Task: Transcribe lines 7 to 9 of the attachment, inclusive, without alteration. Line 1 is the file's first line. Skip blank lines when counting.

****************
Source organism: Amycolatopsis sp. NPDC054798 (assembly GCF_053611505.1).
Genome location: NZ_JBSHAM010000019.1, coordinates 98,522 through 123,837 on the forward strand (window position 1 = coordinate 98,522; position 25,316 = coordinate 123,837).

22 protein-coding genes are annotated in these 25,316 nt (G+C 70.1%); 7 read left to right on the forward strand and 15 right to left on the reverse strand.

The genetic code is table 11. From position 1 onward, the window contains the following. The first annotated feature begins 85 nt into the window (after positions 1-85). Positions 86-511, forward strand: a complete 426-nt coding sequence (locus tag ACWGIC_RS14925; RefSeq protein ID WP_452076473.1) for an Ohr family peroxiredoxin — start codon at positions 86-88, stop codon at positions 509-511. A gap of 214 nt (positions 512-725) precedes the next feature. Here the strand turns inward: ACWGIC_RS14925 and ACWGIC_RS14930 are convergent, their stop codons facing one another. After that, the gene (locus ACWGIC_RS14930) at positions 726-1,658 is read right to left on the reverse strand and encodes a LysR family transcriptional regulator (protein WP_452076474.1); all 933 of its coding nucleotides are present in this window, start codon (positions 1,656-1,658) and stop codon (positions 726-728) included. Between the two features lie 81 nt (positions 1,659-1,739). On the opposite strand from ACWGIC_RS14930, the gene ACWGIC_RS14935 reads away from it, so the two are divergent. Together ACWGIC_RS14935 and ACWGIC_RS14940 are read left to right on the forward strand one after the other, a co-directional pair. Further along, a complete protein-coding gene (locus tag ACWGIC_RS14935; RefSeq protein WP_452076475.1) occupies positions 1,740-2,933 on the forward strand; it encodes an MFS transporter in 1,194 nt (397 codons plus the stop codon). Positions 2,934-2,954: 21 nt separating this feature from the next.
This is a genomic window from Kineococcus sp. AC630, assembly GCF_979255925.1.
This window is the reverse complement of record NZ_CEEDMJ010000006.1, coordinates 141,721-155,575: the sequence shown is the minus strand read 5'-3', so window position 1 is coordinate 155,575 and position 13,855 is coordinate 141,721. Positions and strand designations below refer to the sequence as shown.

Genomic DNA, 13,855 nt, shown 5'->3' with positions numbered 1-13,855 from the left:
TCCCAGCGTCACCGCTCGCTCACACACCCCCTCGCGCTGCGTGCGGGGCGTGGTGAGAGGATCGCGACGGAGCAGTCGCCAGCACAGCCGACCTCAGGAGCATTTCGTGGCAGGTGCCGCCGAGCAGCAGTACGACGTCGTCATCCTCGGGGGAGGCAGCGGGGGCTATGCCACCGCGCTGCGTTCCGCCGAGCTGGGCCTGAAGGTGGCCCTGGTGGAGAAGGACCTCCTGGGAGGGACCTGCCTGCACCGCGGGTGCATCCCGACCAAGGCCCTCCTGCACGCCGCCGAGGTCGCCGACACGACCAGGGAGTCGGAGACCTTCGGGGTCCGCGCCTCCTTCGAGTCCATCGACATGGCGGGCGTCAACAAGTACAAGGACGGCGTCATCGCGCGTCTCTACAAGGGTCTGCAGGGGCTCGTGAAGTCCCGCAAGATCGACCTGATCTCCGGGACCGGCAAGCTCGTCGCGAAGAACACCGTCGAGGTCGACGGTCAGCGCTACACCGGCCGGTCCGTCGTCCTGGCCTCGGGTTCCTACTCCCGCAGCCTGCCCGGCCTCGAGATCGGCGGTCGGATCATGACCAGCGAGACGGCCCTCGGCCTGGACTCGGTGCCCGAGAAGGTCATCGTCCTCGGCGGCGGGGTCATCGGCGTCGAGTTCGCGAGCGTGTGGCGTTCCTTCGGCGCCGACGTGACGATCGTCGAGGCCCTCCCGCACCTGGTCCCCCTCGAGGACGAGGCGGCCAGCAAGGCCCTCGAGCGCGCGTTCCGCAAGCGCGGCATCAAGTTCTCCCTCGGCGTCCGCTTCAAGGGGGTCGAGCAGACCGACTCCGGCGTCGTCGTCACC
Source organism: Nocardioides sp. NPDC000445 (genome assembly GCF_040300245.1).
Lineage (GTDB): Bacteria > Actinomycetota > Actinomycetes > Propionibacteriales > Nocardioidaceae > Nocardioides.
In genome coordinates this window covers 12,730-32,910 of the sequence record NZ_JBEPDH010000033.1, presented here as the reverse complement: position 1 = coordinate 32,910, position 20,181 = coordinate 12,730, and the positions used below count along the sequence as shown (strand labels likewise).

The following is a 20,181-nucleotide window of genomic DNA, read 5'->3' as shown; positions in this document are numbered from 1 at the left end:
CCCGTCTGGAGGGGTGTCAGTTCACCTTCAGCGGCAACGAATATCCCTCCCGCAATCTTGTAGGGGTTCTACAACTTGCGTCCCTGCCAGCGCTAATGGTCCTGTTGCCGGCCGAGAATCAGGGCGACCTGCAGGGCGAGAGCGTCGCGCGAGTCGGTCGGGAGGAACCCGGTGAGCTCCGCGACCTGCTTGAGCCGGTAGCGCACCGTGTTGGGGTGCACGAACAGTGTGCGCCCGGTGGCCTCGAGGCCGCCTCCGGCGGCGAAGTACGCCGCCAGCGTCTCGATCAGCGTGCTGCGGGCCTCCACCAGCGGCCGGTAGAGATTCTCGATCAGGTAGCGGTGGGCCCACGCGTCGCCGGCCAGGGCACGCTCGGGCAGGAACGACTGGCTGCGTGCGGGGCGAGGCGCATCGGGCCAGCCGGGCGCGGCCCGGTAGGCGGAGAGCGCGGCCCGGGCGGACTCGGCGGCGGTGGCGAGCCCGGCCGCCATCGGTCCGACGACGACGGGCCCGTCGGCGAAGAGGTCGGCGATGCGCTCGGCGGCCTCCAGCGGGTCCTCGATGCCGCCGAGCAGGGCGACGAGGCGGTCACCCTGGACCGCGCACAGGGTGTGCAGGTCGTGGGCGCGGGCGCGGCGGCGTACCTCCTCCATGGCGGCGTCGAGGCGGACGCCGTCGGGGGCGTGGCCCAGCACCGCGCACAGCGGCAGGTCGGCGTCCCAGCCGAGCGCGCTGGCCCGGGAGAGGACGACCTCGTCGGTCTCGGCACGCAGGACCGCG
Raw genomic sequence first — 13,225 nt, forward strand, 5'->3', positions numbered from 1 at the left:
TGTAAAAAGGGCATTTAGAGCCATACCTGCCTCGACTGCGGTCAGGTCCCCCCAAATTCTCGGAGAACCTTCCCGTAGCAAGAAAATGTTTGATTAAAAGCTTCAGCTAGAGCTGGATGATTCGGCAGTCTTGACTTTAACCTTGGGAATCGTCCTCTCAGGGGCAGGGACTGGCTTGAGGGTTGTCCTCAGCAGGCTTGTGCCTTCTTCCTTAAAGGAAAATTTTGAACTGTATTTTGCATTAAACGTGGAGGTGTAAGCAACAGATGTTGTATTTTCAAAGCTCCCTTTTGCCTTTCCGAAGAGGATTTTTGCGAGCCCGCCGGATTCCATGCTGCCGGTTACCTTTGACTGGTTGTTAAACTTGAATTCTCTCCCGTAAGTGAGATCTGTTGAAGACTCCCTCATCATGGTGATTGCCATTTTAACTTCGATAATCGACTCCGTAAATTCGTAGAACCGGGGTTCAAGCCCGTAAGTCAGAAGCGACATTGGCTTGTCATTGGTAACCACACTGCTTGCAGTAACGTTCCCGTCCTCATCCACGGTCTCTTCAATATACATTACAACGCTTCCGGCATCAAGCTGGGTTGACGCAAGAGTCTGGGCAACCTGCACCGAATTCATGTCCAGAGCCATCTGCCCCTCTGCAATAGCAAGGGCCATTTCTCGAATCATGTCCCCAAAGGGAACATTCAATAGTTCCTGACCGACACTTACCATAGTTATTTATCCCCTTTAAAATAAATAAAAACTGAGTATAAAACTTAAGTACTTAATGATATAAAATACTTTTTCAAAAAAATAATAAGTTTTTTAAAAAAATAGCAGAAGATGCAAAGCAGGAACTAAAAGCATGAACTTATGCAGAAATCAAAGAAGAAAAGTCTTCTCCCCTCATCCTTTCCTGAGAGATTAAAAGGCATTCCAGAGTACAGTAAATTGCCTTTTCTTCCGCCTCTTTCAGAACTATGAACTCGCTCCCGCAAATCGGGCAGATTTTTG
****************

Genomic DNA, 13,855 nt, shown 5'->3' with positions numbered 1-13,855 from the left:
TCCCAGCGTCACCGCTCGCTCACACACCCCCTCGCGCTGCGTGCGGGGCGTGGTGAGAGGATCGCGACGGAGCAGTCGCCAGCACAGCCGACCTCAGGAGCATTTCGTGGCAGGTGCCGCCGAGCAGCAGTACGACGTCGTCATCCTCGGGGGAGGCAGCGGGGGCTATGCCACCGCGCTGCGTTCCGCCGAGCTGGGCCTGAAGGTGGCCCTGGTGGAGAAGGACCTCCTGGGAGGGACCTGCCTGCACCGCGGGTGCATCCCGACCAAGGCCCTCCTGCACGCCGCCGAGGTCGCCGACACGACCAGGGAGTCGGAGACCTTCGGGGTCCGCGCCTCCTTCGAGTCCATCGACATGGCGGGCGTCAACAAGTACAAGGACGGCGTCATCGCGCGTCTCTACAAGGGTCTGCAGGGGCTCGTGAAGTCCCGCAAGATCGACCTGATCTCCGGGACCGGCAAGCTCGTCGCGAAGAACACCGTCGAGGTCGACGGTCAGCGCTACACCGGCCGGTCCGTCGTCCTGGCCTCGGGTTCCTACTCCCGCAGCCTGCCCGGCCTCGAGATCGGCGGTCGGATCATGACCAGCGAGACGGCCCTCGGCCTGGACTCGGTGCCCGAGAAGGTCATCGTCCTCGGCGGCGGGGTCATCGGCGTCGAGTTCGCGAGCGTGTGGCGTTCCTTCGGCGCCGACGTGACGATCGTCGAGGCCCTCCCGCACCTGGTCCCCCTCGAGGACGAGGCGGCCAGCAAGGCCCTCGAGCGCGCGTTCCGCAAGCGCGGCATCAAGTTCTCCCTCGGCGTCCGCTTCAAGGGGGTCGAGCAGACCGACTCCGGCGTCGTCGTCACC
Source organism: Nocardioides sp. NPDC000445 (genome assembly GCF_040300245.1).